say yes if he gave her such a gift. But not long into the marriage he was off

with Myrtle in his New York apartment. He, like Daisy, barely even thinks about

the fact that there is someone else that could be hurt by thoughtless actions.

While he is having this affair not only is he hurting his wife with whom he has

a child, but he also hurts Myrtle. Myrtle is so obsessed with having all of

Tom’s affection because he has the money she wants and the "in" to the

social class she wants to belong to. Tom ends up hurting her both emotionally

and physically. He hurts her emotionally by becoming emotionally close to her

but treating her with disrespect and essentially using her whenever he feels he

wants her. Since in the book, there was no instances of physical abuse towards

Daisy it was surprising that he felt more comfortable hitting someone who he is

less emotionally close to and less comfortable around. "Making a short deft

movement Tom Buchanan broke her (Myrtle’s) nose with his open hand." (pg.

41) He views Myrtle as another one of his possessions-one he did not value. Tom

very outwardly has no respect for women, not respecting or valuing them.

"Tom is a very immoral character. He doesn’t worry about anyone but

himself. In his spitefulness he is ruining four people’s (Daisy, Gatsby, Myrtle,

Tom) lives. He cares only about getting what he wants, not caring who he takes

down in the process." (Dilling) Tom plays a major role in the moral

degradation happening throughout the book. Gatsby, whom Fitzgerald calls

"great", is also brought down with the rest. Euthyphro once said

"?one must not give in to the doer of an impious action, no matter who

they may be." And this is exactly what Gatsby allows to happen. Although

the information about Gatsby’s earlier life is somewhat ambiguous, I assume, at

least, that Gatsby at one point was a decent, and honest man. That, he is no

longer. Gatsby has put Daisy on a pedestal, thinking that she is the perfect

woman and for her he would do anything. To get Daisy, Gatsby must somehow break

into the upper class and acquire the money that Daisy needs. This is a process

that would normally take a couple generations of hard work, but which took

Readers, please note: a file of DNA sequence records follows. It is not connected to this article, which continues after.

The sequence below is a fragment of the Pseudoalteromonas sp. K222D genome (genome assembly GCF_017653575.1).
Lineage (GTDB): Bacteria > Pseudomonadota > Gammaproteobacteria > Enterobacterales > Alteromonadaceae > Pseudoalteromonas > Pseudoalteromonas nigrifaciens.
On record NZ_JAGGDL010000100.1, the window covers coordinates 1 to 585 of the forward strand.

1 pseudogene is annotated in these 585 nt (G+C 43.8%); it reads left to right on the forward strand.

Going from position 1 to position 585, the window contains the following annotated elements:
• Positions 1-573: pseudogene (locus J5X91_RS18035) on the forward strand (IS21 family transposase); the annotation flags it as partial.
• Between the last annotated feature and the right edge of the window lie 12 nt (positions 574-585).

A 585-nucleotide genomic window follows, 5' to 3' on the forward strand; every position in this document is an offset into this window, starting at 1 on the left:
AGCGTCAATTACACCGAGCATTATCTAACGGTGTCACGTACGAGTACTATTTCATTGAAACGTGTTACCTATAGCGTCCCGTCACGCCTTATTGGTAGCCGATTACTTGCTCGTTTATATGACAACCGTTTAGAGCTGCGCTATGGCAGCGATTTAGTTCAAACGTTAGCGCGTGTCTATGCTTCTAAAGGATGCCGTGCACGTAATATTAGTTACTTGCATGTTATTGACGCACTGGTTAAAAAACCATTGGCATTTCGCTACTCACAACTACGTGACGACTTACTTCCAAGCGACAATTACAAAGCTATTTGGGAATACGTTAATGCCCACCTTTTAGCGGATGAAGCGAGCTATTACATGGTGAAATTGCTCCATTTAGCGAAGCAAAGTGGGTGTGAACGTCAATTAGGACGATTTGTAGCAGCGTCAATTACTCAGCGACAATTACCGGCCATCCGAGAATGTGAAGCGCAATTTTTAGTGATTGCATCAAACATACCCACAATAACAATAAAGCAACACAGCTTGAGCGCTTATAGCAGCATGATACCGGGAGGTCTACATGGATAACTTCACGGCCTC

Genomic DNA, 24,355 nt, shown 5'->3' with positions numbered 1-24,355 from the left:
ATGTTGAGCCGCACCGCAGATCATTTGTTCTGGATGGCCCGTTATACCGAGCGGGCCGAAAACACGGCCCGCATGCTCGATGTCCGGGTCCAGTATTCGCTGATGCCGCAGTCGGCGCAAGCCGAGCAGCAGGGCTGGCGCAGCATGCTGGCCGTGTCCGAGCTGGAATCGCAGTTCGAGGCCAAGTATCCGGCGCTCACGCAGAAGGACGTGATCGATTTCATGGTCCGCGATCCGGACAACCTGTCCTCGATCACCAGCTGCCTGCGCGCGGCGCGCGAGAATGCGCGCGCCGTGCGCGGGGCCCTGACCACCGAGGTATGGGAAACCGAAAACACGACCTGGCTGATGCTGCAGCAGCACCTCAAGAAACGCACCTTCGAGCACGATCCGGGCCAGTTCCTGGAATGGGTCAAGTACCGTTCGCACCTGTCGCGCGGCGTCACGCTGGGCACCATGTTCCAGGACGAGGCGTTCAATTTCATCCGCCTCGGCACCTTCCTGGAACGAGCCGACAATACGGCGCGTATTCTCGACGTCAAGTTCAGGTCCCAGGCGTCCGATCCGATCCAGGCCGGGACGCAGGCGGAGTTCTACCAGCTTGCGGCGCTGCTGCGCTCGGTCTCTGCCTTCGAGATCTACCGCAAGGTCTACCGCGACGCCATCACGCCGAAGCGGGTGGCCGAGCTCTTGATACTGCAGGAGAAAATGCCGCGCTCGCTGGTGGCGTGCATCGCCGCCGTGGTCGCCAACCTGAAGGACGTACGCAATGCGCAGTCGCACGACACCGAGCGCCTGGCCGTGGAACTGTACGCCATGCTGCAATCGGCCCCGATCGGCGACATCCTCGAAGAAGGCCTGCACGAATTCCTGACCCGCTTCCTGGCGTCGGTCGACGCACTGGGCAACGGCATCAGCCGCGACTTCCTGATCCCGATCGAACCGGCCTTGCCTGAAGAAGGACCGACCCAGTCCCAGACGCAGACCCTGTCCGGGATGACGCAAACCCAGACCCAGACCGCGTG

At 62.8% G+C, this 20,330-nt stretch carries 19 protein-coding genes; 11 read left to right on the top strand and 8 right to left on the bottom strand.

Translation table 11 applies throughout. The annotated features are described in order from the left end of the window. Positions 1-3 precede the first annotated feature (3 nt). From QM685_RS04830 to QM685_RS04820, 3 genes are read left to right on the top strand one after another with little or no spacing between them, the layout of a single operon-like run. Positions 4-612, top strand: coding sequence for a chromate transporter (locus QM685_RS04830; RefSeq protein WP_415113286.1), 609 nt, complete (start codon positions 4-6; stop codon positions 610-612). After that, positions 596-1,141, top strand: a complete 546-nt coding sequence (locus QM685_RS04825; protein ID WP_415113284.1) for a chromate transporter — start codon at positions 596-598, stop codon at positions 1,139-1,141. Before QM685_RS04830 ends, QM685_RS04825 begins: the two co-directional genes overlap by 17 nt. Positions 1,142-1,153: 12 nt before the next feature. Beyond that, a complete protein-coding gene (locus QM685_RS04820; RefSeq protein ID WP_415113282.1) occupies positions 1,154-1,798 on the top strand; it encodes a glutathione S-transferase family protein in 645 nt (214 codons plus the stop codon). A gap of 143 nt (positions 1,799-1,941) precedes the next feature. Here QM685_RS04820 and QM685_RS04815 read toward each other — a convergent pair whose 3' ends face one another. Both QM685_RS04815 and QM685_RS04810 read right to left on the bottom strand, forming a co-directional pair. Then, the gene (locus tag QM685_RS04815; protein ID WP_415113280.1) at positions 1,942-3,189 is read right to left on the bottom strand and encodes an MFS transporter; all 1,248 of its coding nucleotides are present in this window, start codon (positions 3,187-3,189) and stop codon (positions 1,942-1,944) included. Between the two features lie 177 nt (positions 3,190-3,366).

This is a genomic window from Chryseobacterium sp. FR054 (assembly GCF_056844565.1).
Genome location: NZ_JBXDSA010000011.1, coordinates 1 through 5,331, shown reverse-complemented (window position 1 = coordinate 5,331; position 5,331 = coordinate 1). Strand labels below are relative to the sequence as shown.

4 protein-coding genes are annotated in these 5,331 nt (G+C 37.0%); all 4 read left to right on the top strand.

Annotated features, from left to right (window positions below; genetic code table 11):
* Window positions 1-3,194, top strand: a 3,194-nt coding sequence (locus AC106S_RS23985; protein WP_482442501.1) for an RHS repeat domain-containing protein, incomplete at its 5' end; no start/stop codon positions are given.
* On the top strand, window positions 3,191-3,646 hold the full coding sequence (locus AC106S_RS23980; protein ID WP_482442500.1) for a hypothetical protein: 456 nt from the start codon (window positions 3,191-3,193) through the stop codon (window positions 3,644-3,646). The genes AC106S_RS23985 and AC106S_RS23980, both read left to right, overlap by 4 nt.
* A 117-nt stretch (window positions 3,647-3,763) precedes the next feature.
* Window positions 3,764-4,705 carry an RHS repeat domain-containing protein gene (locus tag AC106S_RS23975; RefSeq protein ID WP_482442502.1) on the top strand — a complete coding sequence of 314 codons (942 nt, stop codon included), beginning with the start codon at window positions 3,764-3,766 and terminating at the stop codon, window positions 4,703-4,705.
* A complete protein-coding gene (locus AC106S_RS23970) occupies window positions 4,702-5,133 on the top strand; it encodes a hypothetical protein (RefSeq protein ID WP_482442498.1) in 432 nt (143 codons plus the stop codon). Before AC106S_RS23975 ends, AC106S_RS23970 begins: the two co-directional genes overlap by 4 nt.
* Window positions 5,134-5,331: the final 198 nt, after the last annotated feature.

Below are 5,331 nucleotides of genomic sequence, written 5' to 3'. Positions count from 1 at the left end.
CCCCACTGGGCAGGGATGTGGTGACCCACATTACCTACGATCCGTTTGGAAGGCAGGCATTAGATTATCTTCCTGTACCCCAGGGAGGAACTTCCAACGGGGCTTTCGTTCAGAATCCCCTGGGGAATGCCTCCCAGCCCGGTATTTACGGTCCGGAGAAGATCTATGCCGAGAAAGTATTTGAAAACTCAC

Gatsby only a decade. But, Gatsby was in a sort of gold rush, he wanted money

and he wanted it quickly. So he lowers himself to participating in the

bootlegging business. Just by working in such a business, he gives into illegal

actions, and hurting people. On top of that, he lowers himself to committing

adultery. I view the whole Daisy – Gatsby situation in this manner. Daisy is now

married to Tom, whether she or Gatsby likes it, she is tied down and has to be

true toher vows. She also has a child with Tom, which makes an affair even worse

morally than it would normally be. However, some people view the situation in a

different way. Ross David Kulberg has his own view on this situation. "Tom

was never grateful for what he had with Daisy?He was clearly in the way of

Gatsby’s love for Daisy." So he views Tom as an intrusion on Daisy and

Gatsby’s love for each other, even though Tom and Daisy are married. I think

that the second you say your vows, unless you get a divorce, you must stay with

the person and be true to the person as well. Breaking these vows is an immoral

action. If you were to try to point out one character that has the worst morals,

you wouldn’t be able to. Daisy, Gatsby, and Tom seem to me to be a few of the

worst characters in the book. And "birds of a feather fly together".

They all are attracted to each other in a soap opera sort of way. Daisy is

attracted to Gatsby and Tom, Tom to Daisy, and Gatsby to Daisy. They share the

same values (money) and therefore obviously are alike in many ways, which is why

there is the sort of "love triangle" going on throughout the book.

However, they say "Where there is no trust there is no love." It is

kind of ironic that none of them trust each other yet they all claim to love

each other. The Great Gatsby exposes the moral decadence of the Roaring Twenties

through its three main characters. Not one character is the most morally

bankrupt, per say. They all can be rightfully accused of having poor morals

whether its Daisy’s superficiality and lies, Tom’s affair, Gatsby’s

participating in an illegal business, Myrtle’s affair, or George’s murder. This

book is an example of society in the Roaring Twenties. Fitzgerald wrote this

book partly to tell his story but more importantly to inform his readers of what

the modern society, whether it is in the twenties or during the year two

thousand, is transforming in to. The actions of these characters helped to show

the social decay that was occurring during the twenties but is as current now as

it was then.